About a year ago, newly minted Vice President-elect Dick Cheney described the U.S. economy as being "on the front end of a recession." The veep's statement was made during the bitter recount period, and he was viciously attacked by outgoing Clinton officials as bad-mouthing the economy, merely improving the chances for George W. Bush's across-the-board tax-cut pledge.
A year later, it turns out that the indispensible Cheney was a prescient economic forecaster.
It's well known that third-quarter gross domestic product contracted by 0.4 percent and that virtually all measures of business investment, production, construction, jobs and profits are heading downward. Even the service sector is registering recession.
A few weeks ago, economists at the Federal Reserve Bank of San Francisco published an influential article concluding that "if economic activity starts to deteriorate more quickly in the months ahead, then it seems likely that a business-cycle peak would be designated in March 2001." That, of course, would be a short three months after Vice President Cheney's original forecast.
A popular rule of thumb is that two consecutive quarterly declines in real GDP signal a recession. While it is almost certain that fourth-quarter GDP will show a deeper decline than the third quarter, the ultimate verdict will soon be determined by a committee of six academic economists who work under the aegis of the National Bureau of Economic Research. This is the Cambridge, Mass., think tank that sets the official dates for recessions. In recent days, three out of the committee of six have unofficially told reporters that a recession "call" will be made next month for a backdated downturn beginning last March.
None of this is news to the millions of investors who have suffered huge wealth loses over the past year and a half. Nor is this new information for the roughly 1 million workers who have lost jobs during the past six months. But the recession call may surprise Tom Daschle.
The Senate Majority Leader recently told a news conference that the House-passed tax-cut bill is "not a front-burner issue." Though President Bush has repeatedly asked the Senate to complete an anti-recession stimulus package and send him a tax-cut bill he can sign, thus far the Democratic majority is content with a foot-dragging, stall strategy.
What's more, the Daschle Democrats in Washington seem to be ignoring a conservative, pro-business message arising from off-year contests in New York City, New Jersey and Virginia. With the declining economy clearly uppermost in voter minds, conservative Democrats Mark Warner and Jim McGreevey pledged not to raise taxes to avoid further pain to job-creating businesses. The same is true in New York City, where Republican Wall Street wiz Mike Bloomberg will spend the better part of the next four years engaged in business-favorable economic redevelopment.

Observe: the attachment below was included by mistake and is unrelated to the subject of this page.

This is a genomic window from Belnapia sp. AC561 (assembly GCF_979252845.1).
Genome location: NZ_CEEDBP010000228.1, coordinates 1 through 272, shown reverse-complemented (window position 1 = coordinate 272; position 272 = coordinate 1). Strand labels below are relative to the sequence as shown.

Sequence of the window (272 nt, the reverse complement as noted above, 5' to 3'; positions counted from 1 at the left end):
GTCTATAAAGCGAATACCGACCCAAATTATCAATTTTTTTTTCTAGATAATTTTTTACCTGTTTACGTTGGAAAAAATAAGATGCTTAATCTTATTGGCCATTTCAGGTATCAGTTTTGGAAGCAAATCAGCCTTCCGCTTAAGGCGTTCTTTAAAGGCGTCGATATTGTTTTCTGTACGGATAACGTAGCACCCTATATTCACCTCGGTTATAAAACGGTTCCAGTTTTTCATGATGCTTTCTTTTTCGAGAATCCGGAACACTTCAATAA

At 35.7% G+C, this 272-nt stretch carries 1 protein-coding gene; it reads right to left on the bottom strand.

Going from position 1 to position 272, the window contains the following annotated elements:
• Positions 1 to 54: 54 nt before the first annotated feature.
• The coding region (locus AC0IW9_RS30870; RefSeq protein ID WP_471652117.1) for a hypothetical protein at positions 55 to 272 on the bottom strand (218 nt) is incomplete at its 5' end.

However, the Daschle Democrats in the Senate drafted a big spending bill in order to head off the tax-cut package sent over by the House. The Finance Committee's Sen. Max Baucus, D., Mont., would prefer to add new health-care entitlements and massive pork-barrel spending items rather than accelerate tax cuts for business and individuals.
Meanwhile, Daschle relentlessly insists on turning the economic-recovery debate into a class-warfare campaign. "We should be helping those who need it the most, not those who need it the least," said the South Dakotan.
But President Bush is right to insist that all taxpayers get speedier relief, including those upper-end earners who pay the most. For those who believe that heightened consumer spending will jolt the economy toward recovery, it's worth noting that taxpayers earning more than $70,000 account for nearly 40 percent of total consumer spending. Those earning $20,000 or less -- the priority target group for Senate Democrats -- account for only 16 percent of consumer expenditures.
Moreover, it's the top earners that account for 25 percent of total saving and investing -- exactly the seed corn necessary to finance new business start-ups, the single-biggest job-creator in the economy.
The partisan, class-warfare Daschle Democrats are stalling, a tactic that leads to the question: Do they truly want wartime economic recovery? Perhaps they'd rather stand pat and let unemployment rise in the mistaken belief that this will improve their chances of regaining total control of Congress.
A recent USA Today/CNN/Gallup poll gives President Bush an 87 percent approval rating on military action to fight terrorism and a 71 percent approval on his handling of the economy. Daschle & Co. may understand that Americans are resolved to beat the Taliban overseas. But they've greatly miscalculated the nation's determination to win the economic war at home.